Image

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thelong
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Re: how to perfect RC?

Postby thelong » Mon Aug 01, 2011 6:48 pm

incompetentia wrote:RC is difficult. More than any other section, you have to find what works for you.


I think this is really key. You need to figure out what best helps you comprehend the reading. It's different for everyone.

For me, I've figured out that jotting down notes, underlining and circling don't help, so I don't do it. Instead, I just read the passage and regularly ask myself in the reading whether I understood the meaning of what I just read or if I just read the words. I don't find any difficulty locating specific information in the text during the questions because my mind has already latched onto a lot of the key words that make the passage make sense to me. Abandoning marking the passage has also helped me get through passages in two minutes or slightly over, leaving me more time to go through all of the answer choices or refer back to the passage. Having more time is huge for my mental attitude. During my PTing for the June test I was constantly running up to and into the 35th minute on RC. Now I'm usually finished at 25-30 minutes and have time to go back and check questions that gave me trouble because I'm not spending time marking the text and I'm answering questions quicker because I have a better grasp of the passage (also, honestly, after doing 30+ PTs you start to intuitively recognize patterns in right/wrong answer choices). Initially I was fairly concerned that without the safety net of pencil marks and notes I'd lose time by fumbling with the text, but so far I've been able to comprehend the passage better and, perhaps more intuitively, I have a better sense of what the questions are going to ask and where in the passage I'll need to look for the answer.

So far, while my LR and LG have remained fairly consistent and I need to really dedicate more time on those, I haven't done worse than -2 on a RC section in this cycle. Maybe give it a try on a couple of drill passages and see how it goes?

But it's really about finding what works for you.

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ms08g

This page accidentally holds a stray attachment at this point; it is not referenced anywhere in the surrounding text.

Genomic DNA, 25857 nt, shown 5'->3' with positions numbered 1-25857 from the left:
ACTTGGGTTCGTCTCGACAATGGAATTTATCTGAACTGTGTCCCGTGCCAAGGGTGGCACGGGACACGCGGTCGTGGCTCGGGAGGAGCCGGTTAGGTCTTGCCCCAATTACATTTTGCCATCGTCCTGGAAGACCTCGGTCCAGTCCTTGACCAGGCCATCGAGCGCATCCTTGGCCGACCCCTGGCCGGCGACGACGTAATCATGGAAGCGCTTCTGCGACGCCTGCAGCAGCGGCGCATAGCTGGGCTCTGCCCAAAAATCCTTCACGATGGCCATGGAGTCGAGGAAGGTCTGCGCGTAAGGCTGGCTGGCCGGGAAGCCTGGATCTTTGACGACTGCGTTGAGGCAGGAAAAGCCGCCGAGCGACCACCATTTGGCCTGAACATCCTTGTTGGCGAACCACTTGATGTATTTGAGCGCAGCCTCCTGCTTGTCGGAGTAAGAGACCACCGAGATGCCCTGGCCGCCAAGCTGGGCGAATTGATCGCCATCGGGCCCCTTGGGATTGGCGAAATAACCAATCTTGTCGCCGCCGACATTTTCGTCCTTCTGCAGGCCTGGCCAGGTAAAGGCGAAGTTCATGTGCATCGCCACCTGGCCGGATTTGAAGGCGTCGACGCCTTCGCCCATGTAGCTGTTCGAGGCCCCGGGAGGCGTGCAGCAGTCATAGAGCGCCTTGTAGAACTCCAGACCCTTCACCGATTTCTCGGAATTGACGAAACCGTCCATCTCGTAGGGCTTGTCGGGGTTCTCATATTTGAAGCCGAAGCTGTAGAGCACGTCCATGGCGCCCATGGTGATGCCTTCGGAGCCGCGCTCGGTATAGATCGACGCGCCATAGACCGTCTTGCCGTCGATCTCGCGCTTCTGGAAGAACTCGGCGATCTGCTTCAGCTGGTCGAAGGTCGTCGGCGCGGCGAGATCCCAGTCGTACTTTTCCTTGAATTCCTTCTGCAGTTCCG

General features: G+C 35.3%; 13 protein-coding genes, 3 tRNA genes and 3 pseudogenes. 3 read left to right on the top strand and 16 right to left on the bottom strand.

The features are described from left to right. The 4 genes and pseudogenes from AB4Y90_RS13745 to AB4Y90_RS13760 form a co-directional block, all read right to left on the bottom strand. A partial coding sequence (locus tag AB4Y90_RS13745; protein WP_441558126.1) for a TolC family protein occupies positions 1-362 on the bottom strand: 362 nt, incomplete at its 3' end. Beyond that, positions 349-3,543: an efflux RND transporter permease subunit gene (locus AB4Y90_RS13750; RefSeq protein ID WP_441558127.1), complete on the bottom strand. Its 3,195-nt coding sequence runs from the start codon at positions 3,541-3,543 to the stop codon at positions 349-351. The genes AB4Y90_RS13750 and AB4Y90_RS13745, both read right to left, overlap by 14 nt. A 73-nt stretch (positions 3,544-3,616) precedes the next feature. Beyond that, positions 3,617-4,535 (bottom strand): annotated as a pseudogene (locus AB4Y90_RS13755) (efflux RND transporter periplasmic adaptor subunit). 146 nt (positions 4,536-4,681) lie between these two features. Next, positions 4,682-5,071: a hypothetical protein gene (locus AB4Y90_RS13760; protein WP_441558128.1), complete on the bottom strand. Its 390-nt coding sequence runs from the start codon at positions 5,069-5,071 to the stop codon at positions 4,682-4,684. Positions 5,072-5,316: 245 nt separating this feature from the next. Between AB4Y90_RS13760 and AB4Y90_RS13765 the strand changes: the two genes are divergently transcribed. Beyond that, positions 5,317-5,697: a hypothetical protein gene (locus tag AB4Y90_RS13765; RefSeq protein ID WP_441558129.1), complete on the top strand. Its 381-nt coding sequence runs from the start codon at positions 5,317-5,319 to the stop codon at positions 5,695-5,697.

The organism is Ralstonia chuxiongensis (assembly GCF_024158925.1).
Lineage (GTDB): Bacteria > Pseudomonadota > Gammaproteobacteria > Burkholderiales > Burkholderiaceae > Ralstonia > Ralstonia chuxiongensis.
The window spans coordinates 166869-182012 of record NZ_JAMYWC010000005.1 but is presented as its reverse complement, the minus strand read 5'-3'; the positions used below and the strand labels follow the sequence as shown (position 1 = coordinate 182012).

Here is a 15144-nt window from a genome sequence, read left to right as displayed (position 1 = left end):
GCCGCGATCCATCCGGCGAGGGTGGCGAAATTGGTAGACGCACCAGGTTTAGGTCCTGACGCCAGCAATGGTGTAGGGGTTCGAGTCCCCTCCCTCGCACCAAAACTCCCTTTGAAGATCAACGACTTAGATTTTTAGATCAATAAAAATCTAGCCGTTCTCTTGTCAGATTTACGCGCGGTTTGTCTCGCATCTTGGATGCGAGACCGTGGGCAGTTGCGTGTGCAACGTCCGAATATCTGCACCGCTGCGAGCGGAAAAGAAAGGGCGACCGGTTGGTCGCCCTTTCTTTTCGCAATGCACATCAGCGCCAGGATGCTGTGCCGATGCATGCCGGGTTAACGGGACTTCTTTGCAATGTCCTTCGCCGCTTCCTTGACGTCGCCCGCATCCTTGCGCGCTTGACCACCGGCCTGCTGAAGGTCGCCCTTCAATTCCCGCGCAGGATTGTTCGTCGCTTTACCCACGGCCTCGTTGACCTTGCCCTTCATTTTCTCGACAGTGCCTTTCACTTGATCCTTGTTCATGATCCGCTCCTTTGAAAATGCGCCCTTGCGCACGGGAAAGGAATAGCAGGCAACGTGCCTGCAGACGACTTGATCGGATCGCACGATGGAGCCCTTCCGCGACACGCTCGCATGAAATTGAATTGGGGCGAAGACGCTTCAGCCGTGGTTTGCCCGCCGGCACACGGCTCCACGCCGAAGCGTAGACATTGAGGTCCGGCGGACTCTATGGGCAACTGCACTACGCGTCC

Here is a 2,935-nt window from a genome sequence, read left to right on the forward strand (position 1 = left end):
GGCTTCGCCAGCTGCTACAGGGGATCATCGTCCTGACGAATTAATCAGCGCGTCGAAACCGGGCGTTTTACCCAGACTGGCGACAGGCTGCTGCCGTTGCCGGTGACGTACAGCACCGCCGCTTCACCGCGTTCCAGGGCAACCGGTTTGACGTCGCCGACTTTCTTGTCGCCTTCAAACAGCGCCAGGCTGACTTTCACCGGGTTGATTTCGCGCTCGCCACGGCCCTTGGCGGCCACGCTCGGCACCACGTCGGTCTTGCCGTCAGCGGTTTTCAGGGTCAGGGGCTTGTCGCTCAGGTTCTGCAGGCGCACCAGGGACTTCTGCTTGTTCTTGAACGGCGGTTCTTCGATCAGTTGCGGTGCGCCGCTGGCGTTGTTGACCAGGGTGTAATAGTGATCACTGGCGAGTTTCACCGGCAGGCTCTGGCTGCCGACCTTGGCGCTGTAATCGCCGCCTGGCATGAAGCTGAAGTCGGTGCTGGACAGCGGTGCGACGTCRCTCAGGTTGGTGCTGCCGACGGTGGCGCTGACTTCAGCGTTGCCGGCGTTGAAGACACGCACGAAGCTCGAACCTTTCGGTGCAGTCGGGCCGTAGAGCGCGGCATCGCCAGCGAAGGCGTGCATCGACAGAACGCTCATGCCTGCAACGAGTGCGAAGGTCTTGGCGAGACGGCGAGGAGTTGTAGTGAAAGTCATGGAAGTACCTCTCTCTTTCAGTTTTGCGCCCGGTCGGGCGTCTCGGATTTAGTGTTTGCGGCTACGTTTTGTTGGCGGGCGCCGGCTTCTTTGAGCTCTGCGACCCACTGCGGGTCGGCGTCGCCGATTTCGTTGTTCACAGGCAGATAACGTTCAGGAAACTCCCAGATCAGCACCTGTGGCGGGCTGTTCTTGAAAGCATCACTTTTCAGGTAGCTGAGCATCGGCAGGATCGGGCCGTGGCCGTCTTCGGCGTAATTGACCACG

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Re: how to perfect RC?

Postby ms08g » Mon Aug 01, 2011 6:52 pm


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Helicio
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Re: how to perfect RC?

Postby Helicio » Mon Aug 01, 2011 10:51 pm

RC was my easiest section on my diagnostic and still is now, even though I haven't studied for it. I think the main thing to focus on is finding answers to eliminate rather than looking for the correct answer.

Also, often in RC the correct answer is worded in the most convoluted, POS way ever in order to trick you. So make sure you get past the wording part of it and look solely at content.

Also, I find that using the "Fact Test" on all RC questions really helps. If it is not in the passage, throw it out; if it is not in the section the question references, throw it out; if it is beyond the scope, throw it out; if it focuses in on something too narrow, throw it out; etc., etc.

FAJISTE
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Re: how to perfect RC?

Postby FAJISTE » Tue Aug 02, 2011 12:19 am

The point is to understand what you read in the passage before answering the questions. When I drill RC I only get a -1 or -2 tops, if not everything right. However, I began noticing when I get questions wrong. Sometimes when I'm reading a passage, I get a bit unfocused on a certain part. When I'm questioned on that part of the passage, those are the questions I get wrong, due to misunderstanding that portion of the passage. It is imperative that you understand the passage when reading it the first time. You don't want to attack the questions with only a vague idea of what the passage was about. If you didn't understand a certain paragraph, give it another thirty seconds to understand; if it's a bit difficult, you can almost guarantee there's gonna be at least 1-2 questions on it. Mostly 1, but if it happens in all 4 passages that's a -4 minimum. You really need to get devoted to the passage. Read it with the mentality that it's important; give it the credit it deserves and try to understand it well. Don't skip to the questions without understanding it. If you give yourself time to understand the passage, you can do most of the questions without going back to the passage. The questions aren't too difficult except for the occasional few.